Jacob de Boer from the VU University, Institute for Environmental Studies, Amsterdam, The Netherlands, gave the first plenary lecture at BFR 2105 in Beijing, “Recent Trends in the Use and Environmental Occurrence OF Flame Retardants: More - Less Persistent – More Toxic?” As expected, his thought-provoking talk covered a wide range of brominated flame retardants (e.g. PBDEs, HBCD, TBBPA) and their environmental impacts, but he also spent time on phosphorus-based flame retardants (PFRs), which are sometimes touted as safer alternatives to BFRs, even if they are halogenated PFRs. And, he emphasized that chlorinated paraffins, which are not only used as flame retardants but more often as cutting fluids, are showing up in alarmingly high concentrations in environmental samples. The challenges for quantitatively analyzing this class of compounds include lack of good reference materials (mainly middle-carbon chlorine-substituted congeners) and sample complexity (there are 1000s of congeners based on opportunity for hydrocarbon type and chlorine position).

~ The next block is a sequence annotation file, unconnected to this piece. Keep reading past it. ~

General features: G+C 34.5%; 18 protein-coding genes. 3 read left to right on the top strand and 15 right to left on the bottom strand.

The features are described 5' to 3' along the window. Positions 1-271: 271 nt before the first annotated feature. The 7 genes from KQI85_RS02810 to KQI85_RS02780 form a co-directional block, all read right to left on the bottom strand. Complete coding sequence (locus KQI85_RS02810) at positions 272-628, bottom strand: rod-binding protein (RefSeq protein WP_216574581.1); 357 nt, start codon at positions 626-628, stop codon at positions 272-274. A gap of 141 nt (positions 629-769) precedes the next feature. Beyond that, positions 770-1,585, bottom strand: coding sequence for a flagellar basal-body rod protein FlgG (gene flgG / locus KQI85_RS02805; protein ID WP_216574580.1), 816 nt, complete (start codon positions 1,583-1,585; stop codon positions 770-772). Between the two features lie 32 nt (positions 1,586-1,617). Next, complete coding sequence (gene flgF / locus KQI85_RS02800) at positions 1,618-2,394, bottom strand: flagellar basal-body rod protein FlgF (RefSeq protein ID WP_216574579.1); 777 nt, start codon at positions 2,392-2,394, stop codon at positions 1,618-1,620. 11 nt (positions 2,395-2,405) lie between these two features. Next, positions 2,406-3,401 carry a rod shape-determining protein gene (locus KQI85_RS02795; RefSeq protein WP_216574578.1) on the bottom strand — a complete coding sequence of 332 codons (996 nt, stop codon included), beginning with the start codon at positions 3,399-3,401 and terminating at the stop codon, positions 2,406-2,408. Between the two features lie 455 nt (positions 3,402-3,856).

The challenge for separating complex samples is exactly why I’m glad to work for Restek, one of the only chromatography companies to focus on unique GC and LC stationary phases. We have to remember that mass spectrometry cannot do all of the work, especially when isobaric congeners are involved. Chromatography lives!
On a personal note, one of the reasons I got into gas chromatography, and particularly multidimensional gas chromatography like GCxGC, was based on reading Jacob de Boer’s elegant works decades ago on heart-cut GC of PCB congeners. I hope Jacob’s current work continues to inspire other scientists.